I love the history that embroidery brings to the table. It is often considered a female practice and my work is very much steeped in the female experience and the domestic space, so conceptually the medium brings a lot.

I am also attracted to the fact that it is essentially a "useless" craft; something done for purely decorative reasons(rather then a practice like quilting or knitting where you can make something utilitarian). The decorative nature of it places it in a category of leisure and pleasure that attracts me. To me being an artist is this; it is the privilege of being alone with your thoughts and then communicating them through your medium, leisure and pleasure. It also gives the embroidery the special place of being done simply for the joy of doing it.

Technically speaking I love how it is "hand made" and therefore the hand of the maker is so present in the work, i.e do they do neat careful stitches, or messy large stitches. I love how the hand made embraces the natural flaws that exist.

I utilise my photography as the inspiration and source for my image based work but when I was asked this once before this was my answer: I fell into embroidery as an artist. In graduate school I decided to make a piece with embroidered text, because I liked the idea of embroidery as a metaphor for healing.

Unexpectedly I fell in love with the process and medium; while trying to figure out the next direction for my studio practice and work I began to explore embroidery as a medium of expression.

The medium felt very natural to me as I grew up around fabric and crafts, through my mother and grandmother, and my work had always been made from an overtly feminine point of view.

As my new work began to grow and my love towards the process of embroidery deepened I began to enjoy the subversive quality of the medium, how what was expected from a hand made embroidered piece could be so easily manipulated and yet the viewer always comes to it with the same expectation. I began to utilise the expectation of embroidered works and domestically placed linens to further my concept of exploring the roles of the home and intimacy within the identity of the modern female.


This Is Bullshit, date unknown

I was particularly drawn to how traditionally embroidery was thought to be a very passive form of expression done simply for decorative purposes but through my hands I could use the medium to give a voice to women. Instead of subverting that voice by keeping idle hands busy and docile, I used my hands and the medium to celebrate the vulnerability and strength of the female experience.

As a photographer, I mostly spent my time thinking about what I wanted to capture, and then, since I work mostly through a form of documentation, having the patience and awareness to capture that moment as it arrived. My camera was always loaded and ready to still the moment of light and life that stopped my eye. Embroidery has completely transformed my studio practice. I now spend hours and hours in my studio slowly building my work upon a linen, surrounded by thread and piles of linens and fabrics, working in a very tactile way where as when I do photography my tactile senses are not as satisfied.

Even though photography is a very fast medium, taking only a 1/15 of a second to capture your image and less then 5 minutes to print it, and embroidery is a very slow and labor intensive practice, I do not find them as different as you may expect. They both require immense patience; in embroidery the patience is in the labour intensive practice and in photography it is the waiting for the light or the right expression. They both allow for a significant amount of quiet, contemplative time. As a photographer you spend hours in a dark quiet room all by yourself waiting for your paper or film to develop, going through the same simple repetitive steps to get your print, and in embroidery you repetitively make the stitch, working hour upon hour, lost in your thoughts and quiet as your work slowly builds.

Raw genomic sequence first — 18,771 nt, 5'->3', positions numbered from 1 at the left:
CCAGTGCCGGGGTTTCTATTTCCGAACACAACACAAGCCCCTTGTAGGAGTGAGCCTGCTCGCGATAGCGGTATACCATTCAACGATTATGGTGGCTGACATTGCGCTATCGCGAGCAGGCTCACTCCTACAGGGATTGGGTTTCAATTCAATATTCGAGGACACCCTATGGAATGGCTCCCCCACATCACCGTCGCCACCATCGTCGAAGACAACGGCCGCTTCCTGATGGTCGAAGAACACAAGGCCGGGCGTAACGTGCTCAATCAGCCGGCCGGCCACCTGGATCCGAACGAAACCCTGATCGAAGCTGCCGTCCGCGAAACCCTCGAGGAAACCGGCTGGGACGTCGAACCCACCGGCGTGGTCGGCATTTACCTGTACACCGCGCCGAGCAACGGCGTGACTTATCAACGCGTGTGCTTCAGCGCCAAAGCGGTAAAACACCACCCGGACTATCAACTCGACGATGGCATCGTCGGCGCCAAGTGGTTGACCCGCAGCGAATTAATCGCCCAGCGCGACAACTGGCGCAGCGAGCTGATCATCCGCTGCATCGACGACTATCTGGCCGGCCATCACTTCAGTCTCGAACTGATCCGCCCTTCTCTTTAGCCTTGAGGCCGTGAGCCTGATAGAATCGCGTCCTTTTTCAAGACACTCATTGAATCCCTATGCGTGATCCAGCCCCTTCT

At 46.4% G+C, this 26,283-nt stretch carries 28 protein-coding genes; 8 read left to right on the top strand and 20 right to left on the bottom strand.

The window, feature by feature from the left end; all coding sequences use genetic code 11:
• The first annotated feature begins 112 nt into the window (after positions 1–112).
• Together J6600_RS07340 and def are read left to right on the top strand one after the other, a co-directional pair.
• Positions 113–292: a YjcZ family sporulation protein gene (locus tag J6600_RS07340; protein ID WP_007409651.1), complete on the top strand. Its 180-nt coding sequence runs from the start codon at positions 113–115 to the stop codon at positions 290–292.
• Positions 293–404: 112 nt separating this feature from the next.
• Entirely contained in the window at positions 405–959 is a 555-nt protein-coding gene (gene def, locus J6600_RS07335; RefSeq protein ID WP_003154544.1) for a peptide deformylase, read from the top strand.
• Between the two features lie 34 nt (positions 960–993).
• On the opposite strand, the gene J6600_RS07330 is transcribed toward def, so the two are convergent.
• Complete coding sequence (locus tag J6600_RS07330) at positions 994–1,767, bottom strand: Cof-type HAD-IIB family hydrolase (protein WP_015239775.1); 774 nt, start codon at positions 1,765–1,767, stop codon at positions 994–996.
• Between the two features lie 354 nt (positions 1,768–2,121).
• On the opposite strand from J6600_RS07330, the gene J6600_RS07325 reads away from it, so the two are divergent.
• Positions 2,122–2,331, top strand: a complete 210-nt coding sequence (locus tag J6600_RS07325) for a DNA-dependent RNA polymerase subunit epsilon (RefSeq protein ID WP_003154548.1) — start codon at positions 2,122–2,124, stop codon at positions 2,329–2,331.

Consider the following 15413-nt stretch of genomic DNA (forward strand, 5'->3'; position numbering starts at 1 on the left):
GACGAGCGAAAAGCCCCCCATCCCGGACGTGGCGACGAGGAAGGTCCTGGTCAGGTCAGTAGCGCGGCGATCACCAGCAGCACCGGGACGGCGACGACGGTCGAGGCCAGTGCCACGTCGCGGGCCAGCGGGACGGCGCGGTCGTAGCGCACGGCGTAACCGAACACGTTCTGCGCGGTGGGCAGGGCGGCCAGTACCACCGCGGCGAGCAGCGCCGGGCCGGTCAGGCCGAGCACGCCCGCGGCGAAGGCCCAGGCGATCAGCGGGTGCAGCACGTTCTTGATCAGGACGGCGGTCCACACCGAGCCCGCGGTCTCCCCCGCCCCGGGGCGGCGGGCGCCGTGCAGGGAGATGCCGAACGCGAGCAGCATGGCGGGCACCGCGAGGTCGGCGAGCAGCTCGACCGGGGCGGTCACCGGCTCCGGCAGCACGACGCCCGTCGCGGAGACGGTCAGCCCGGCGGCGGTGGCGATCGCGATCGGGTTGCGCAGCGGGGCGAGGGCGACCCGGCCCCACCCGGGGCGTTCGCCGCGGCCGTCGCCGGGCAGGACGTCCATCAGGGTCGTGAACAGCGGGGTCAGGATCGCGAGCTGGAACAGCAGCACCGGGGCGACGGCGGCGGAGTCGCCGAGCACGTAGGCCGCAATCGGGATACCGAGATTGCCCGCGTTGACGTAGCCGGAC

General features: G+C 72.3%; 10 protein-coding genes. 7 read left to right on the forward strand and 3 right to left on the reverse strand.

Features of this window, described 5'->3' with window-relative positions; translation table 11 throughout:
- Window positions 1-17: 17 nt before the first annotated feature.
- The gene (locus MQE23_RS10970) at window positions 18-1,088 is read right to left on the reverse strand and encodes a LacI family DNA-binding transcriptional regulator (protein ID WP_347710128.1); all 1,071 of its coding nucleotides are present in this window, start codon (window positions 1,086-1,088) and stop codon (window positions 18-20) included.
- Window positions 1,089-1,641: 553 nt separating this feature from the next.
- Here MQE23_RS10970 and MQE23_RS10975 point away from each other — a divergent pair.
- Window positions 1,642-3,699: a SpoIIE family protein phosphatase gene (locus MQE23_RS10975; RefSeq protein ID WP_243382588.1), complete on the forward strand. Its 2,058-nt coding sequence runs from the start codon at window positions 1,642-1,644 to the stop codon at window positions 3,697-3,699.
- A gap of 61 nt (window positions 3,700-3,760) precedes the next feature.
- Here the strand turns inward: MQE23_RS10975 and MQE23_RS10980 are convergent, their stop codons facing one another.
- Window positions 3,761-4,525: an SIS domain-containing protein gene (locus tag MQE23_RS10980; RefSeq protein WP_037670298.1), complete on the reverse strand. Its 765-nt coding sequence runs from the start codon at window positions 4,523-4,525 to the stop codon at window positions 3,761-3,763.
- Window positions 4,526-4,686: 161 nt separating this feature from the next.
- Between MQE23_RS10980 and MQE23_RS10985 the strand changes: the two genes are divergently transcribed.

I love that both mediums leave me so much time to meditate upon the images that I create. Though the mediums seem quite dissimilar in practice, they actually share quite a bit.

After They Left, 2008, C-print; an example of Joetta's photographic practise


Why do you work on such a large scale?
I have always liked working on a larger scale- I like how one can enter the work and physically relate to it more this way. I also enjoy how one can experience the work in a different way from far away and then up close.

What leads you to choose a particular word to embroider in your text pieces?
My emotional space. Initially my text works were diaristic statements; as a life-long diary keeper I just started to embroider my statements instead of write them. Then I went through a process of writing cathartic statements, things I felt like I needed to say out loud and make tangible. Now I am interested in honoring experiences and moments. But in general they are statements that come to me in my daily life and I catch them and put them into a work.
Be Strong, 2009, one of Joetta's text pieces
Do the fabrics you use to sew on have any sentimental value?
They are all found fabrics. I have worked with inherited fabrics but since I sell my work I do not feel comfortable doing this anymore. But to me the fabrics still have sentimental value in the sense that someonemade them, someone took the time to embroider lovingly onto them, or add tatting to their edges, and they lived a life in someone's home. I love the stories they tell; are they pristine and preserved, are they stained and used, are they rotting and disregarded, are they unfinished... All stories can relate to our relationships and homes and I try to make the linens make sense with the final work that is stitched onto them.


Why do you choose to embroider on found, vintage linens?